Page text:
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Division of Assets Attorneys

Over the course of your marriage, you may have accrued substantial assets. No matter how much you and your ex-partner have built up, splitting it up fairly is a significant part of the divorce process. By learning more about property division laws in California and what property gets divided during divorce, you can get an idea of what to expect as you work through this process.

Want to make sure you’re treated fairly and not taken advantage of as you negotiate the division of your assets and debts? Make sure you have an aggressive Coachella Valley divorce lawyer working for you. Call Castillo & Associates at 800-497-9774 to set up a consultation with our team now.

California as a Community Property State

First, it’s important to understand that there are two ways states approach the division of property: equitable distribution and community property. Most states follow the rules of equitable distribution, in which debts and assets are split in a way that is considered fair but may not be equal. Community property states generally look at everything earned, purchased, or acquired during the marriage as belonging to both spouses. Most courts will then award both parties an equal share of the community property. If a divorcing spouse believes something should be considered separate property, the burden is on them to prove their claim.

California is one of just a few community property states. Anything earned or purchased in a marriage is generally presumed to belong to both spouses unless proven otherwise during divorce.

Which Assets Are Divided?

A big part of the community property approach is how assets are categorized. If you can successfully prove that an asset was purchased, maintained, and used only by you, you can keep it from being divided in the divorce. However, this can be fairly tricky, as community property states tend to assume that anything earned in a marriage is community property. Be ready to provide substantial documentation if you think something should be considered separate.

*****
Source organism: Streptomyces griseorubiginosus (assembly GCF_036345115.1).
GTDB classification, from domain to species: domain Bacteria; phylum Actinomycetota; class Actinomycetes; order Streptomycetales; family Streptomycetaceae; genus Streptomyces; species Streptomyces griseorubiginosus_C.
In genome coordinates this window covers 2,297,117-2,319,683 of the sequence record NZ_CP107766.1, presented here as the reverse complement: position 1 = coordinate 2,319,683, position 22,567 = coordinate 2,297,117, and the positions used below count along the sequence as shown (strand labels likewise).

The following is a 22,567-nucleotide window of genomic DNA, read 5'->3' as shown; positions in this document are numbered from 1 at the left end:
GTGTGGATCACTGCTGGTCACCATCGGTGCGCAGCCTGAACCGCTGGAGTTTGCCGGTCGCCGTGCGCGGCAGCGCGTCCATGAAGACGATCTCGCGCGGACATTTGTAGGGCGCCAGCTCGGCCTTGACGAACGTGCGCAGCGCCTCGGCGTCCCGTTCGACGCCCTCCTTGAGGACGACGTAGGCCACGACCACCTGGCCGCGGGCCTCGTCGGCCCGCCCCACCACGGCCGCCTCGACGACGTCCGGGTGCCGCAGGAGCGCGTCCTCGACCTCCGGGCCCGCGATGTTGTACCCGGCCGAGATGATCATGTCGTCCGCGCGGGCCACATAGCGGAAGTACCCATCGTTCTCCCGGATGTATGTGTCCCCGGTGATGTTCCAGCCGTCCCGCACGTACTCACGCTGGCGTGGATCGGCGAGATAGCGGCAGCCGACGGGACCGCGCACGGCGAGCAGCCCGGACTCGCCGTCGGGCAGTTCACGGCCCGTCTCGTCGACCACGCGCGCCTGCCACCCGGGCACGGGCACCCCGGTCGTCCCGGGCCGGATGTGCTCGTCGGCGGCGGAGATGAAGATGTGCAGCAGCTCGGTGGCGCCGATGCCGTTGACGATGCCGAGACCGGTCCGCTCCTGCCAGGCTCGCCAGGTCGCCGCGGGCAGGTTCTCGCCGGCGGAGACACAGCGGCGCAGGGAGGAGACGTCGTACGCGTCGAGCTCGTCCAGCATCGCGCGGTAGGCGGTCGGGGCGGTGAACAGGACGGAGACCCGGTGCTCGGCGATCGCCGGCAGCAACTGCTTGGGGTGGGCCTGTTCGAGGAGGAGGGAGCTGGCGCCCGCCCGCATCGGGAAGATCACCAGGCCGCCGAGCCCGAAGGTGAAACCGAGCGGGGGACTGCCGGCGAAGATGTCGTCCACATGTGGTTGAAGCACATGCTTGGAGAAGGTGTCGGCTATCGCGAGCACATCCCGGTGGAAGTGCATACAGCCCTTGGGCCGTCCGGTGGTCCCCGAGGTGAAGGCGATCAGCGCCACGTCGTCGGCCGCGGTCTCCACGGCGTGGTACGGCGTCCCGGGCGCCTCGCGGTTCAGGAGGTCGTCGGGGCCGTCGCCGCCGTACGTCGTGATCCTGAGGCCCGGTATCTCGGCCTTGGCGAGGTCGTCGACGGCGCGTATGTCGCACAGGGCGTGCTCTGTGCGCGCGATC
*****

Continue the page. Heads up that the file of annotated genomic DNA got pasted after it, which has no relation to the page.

Even if you believe an asset is separate property, the court may see it differently. If the asset was purchased with marital funds or a combination of marital funds and separate funds, that may make it a community asset. Assets that are used by or paid for by both spouses may be considered community property, no matter who initially bought it. When you mix separate assets and communal assets, they become commingled assets and are typically considered community property.

How Assets Are Split Up

There are four ways that the state of California will divide community assets:

  • In-kind division: This is the easiest and most straightforward type of property division. For assets like checking accounts and cash that are easily divided, the court may simply give each spouse one half of the assets.
  • Asset distribution: Assets that aren’t as equally divided may be split via asset distribution. Consider a Palm Springs house worth $500,000 and stocks worth $500,000. Each spouse may be entitled to half, but the process of dividing a house is complicated—especially if one spouse wants to keep the house. To keep things simple and avoid forcing the sale of the home, the court may allow one party to keep the house and the other to keep the stocks. The parties have assets of the same value, but without the stress of in-kind division.
  • Sale and division of proceeds: This is a straightforward way to handle assets that can easily be sold. Consider a marital home in Indio that neither party wants to keep. The home is sold, the debt paid off, and the proceeds split evenly between the parties.
  • Deferred partition by conversion to tenancy in common: Although this option is not used as frequently, it can be useful under specific circumstances. The court makes both parties tenants in common. They maintain ownership of the asset together until it can be sold and divided. This may be used with a marital home in Palm Desert or another local community that cannot be sold right away.

Protecting Your Best Interests 

As you go into the division of assets, it’s important to know what you want to walk away with and where you are willing to settle. While it’s unlikely to get everything you want, going in with a plan can help you get the assets you need for a fresh start. Working with a division of assets attorney in La Quinta or Indian Wells is highly recommended—the team at Castillo & Associates is committed to finding out what matters to you and helping you find a way to keep it.

Explore Your Legal Options With Castillo & Associates

If you’re ready to move forward with your divorce, it’s time to talk to Castillo & Associates. We’re focused on protecting our clients’ needs as they go through this challenging time, and our goal is to make divorce as easy as possible for you. Just contact us online or call us at 800-497-9774 to set up a consultation now.

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